Programs and Services

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Training and Recruitment

Forest Ranger II

This is protective and investigative services work in detection, prevention, presuppression, and suppression of forest fires and in enforcement of forestry, environmental, and conservation laws. Work includes preparing and updating fires action plans, training firefighters, and supervising firefighting operations; patrolling and inspecting an assigned area; observing, reporting, and prosecuting violations; investigating suspicious fires and suspected criminal activities; conducting public information and education programs; and preparing records and reports.

To be a successful forest ranger, an individual must possess considerable knowledge of basic forest fire control, safety, and basic forestry practices. One must also possess the ability to work independently over a large geographic area, establish and maintain effective working relationships in routine and emergency situations, work long hours, communicate effectively orally and in writing, use good judgment, and make sound decisions, all under adverse and stressful conditions.

If you have an interest in applying to become a Forest Ranger, please carefully review the minimum qualifications, testing and evaluation process below before contacting the Maine Forest Service at

Contact the Forest Protection State Office for more information

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Burning and Campfire Permits

Burning Permits

Burning in Maine? New law about fire size is now in effect in Maine.

A new law came into effect in October 2023. Burn permits are now required for all fires larger than 3’ high and 3’ wide.

Share this 15 second version of the Burning in Maine? video

Online Burn Permit System

Burning permits are required for out door burning of brush piles or wood debris anytime throughout the year. Depending on the current fire danger, restrictions may be in place. Before considering burning, check the daily fire danger rating and check with local fire officials or the Maine Forest Service.

The Maine Forest Service’s online burn permit system is a safe and convenient alternative to getting a hand written permit. The $7 fee for online burn permits was removed on October 18, 2021. There are also plans to make improvements to the online burn permit system during the winter of 2022 - 2023. FMI, please visit and be sure to follow all the restrictions listed on the permit.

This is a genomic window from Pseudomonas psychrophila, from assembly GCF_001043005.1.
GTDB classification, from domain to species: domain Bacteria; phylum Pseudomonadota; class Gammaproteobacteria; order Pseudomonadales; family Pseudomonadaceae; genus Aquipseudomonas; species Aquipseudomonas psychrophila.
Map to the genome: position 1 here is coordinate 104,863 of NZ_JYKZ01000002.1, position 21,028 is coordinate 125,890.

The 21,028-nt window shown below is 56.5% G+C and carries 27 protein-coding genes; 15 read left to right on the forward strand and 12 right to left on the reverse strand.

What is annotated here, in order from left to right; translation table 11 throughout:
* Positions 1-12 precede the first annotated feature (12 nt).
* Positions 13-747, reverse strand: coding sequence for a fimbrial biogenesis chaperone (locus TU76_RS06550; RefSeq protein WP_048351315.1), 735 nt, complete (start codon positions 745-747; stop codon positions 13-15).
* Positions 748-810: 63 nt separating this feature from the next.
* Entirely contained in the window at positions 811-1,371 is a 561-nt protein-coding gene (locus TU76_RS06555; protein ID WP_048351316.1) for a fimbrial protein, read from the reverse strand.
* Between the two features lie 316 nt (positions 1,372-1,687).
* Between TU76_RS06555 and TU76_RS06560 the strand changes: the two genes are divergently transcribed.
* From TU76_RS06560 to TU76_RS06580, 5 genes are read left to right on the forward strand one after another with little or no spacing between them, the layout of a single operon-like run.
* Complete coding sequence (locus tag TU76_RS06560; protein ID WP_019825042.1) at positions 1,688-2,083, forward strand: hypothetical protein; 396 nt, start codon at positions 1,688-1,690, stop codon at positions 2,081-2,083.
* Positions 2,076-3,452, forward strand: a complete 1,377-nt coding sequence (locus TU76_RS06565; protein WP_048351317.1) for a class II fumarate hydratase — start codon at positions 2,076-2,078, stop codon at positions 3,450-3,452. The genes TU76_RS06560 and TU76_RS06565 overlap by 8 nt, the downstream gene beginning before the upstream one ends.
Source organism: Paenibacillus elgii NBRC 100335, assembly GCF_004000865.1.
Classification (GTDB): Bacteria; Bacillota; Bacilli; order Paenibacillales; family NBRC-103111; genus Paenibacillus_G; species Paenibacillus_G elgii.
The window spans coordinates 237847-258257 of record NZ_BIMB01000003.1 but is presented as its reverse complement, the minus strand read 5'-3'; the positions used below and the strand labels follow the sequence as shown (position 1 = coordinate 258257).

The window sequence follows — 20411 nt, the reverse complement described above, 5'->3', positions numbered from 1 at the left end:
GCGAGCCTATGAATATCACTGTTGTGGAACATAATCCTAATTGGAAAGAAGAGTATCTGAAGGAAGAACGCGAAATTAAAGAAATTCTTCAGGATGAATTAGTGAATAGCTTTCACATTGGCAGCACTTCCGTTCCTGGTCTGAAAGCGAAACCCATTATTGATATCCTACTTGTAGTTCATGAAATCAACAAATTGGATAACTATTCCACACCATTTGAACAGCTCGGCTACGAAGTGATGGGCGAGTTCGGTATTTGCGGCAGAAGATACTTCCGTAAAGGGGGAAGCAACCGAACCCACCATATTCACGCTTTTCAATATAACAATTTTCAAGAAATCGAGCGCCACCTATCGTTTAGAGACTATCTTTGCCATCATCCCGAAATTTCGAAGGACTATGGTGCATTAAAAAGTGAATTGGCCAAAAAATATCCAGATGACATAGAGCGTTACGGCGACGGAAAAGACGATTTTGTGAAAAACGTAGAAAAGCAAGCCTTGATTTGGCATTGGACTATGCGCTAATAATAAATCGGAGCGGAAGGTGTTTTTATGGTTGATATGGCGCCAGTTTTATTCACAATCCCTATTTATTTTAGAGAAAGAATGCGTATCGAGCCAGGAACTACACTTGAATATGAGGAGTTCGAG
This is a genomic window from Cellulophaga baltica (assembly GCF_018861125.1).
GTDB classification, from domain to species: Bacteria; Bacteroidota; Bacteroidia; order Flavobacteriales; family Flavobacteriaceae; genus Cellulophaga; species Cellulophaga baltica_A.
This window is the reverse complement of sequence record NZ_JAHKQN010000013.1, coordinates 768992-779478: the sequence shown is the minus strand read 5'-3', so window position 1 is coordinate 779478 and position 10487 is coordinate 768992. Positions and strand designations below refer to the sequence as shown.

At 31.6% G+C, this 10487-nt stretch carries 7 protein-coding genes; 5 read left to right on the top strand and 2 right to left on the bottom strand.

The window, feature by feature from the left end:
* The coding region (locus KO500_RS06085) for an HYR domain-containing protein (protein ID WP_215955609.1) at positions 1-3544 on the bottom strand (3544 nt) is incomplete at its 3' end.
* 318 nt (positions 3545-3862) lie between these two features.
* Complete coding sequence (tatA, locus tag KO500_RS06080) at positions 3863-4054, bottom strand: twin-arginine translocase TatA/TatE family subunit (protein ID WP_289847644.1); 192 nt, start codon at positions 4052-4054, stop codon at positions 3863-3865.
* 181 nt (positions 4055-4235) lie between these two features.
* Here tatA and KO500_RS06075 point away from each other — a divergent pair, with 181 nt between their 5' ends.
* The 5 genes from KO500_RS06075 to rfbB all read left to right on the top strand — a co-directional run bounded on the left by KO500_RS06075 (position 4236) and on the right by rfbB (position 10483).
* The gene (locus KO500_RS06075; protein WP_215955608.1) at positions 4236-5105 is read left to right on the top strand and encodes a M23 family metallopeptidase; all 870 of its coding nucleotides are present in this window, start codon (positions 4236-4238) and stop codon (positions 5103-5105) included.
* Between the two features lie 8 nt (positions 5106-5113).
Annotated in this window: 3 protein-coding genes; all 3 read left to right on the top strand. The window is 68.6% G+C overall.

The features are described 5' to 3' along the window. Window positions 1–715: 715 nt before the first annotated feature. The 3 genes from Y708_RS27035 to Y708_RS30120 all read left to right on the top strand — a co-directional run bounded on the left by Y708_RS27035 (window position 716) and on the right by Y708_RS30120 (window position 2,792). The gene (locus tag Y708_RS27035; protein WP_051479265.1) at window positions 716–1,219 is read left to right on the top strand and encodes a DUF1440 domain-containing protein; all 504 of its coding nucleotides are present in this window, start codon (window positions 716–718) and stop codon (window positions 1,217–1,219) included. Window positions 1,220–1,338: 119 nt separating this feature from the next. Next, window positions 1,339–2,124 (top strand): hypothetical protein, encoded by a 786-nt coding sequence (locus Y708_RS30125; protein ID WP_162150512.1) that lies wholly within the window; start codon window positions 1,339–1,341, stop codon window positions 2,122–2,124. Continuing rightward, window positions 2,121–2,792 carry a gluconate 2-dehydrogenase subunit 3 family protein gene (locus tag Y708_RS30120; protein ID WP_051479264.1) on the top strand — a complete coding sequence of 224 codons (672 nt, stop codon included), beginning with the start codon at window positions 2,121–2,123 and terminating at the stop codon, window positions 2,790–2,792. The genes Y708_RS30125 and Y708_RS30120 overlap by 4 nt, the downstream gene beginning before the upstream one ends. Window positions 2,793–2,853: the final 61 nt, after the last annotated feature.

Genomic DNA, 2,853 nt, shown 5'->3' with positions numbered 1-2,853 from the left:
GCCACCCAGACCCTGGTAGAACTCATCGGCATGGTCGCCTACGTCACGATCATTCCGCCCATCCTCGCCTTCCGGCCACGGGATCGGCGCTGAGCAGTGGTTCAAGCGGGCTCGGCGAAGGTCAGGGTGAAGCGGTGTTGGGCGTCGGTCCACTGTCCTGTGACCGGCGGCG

Hand written burning permits are still available.

In organized towns, a permit can be obtained from the town forest fire warden, who is often also the fire chief.

In unorganized towns, a permit may be obtained from your local Forest Ranger or Forest Protection office.

Contact the Forest Protection office nearest you for more information.

FAQ’s on Maine’s open burning laws March 7, 2024 (PDF)

View State of Maine Rules and Guidelines for Open Burning (PDF | 13.4 KB)

Fire prevention tips for debris burning (PDF | 48 KB)

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illustration of campfire with marshmallows on sticks

Campfire Permits

Campfire permits are different than brush pile permits and can not be obtained through the online burn permit system. Organized towns may have ordinances that require campfire permits, but the state does not require campfire permits for a small recreational campfire on property you own. If you desire to have a campfire in an organized town, please check with local fire officials or the town office to see if a campfire permit is required.

The Maine Forest Service only issues campfire permits for remote “permit” campsites in unorganized towns. The sites are pre-established (not wilderness sites) and campfire permits are only valid for a short period of time. Commonly used recreational maps of Maine distinguish between campsites that require a permit (permit sites)  and a small amount of campsites (authorized sites) that do not require a permit.

Campfire permits for “permit” sites can be obtained by contacting the local forest ranger, but we recommend calling our regional headquarters Monday through Friday the day before you need the permit. They can also answer any questions about the type of campsite. Due to changing fire danger levels, campfire permits will not be issued more than two days in advance. To check the daily fire danger rating, please visit

For more information, please call the Regional Headquarters close to where you want to have the campfire.

    illustration of a campfire
  • Before you start your fire, make sure you have permission from the landowner and a campfire permit if required. Check the daily fire danger level to see how dry it is in your area (
  • Find a safe area to burn that doesn’t have overhead branches or dry grass and leaves nearby. Rake any leaves and needles away from the location of the campfire.
  • It is unlawful to burn plastic, metals and glass, so set up a trash bag for those items and keep them out of the fire.
  • Keep plenty of water handy and have a shovel available to extinguish any stray embers. You will also need the shovel to put the campfire out when it comes time to leave.
  • Create a small pile of twigs, small sticks and a few pieces of paper. Do not use any accelerants. A wood match or butane lighter is all you should need.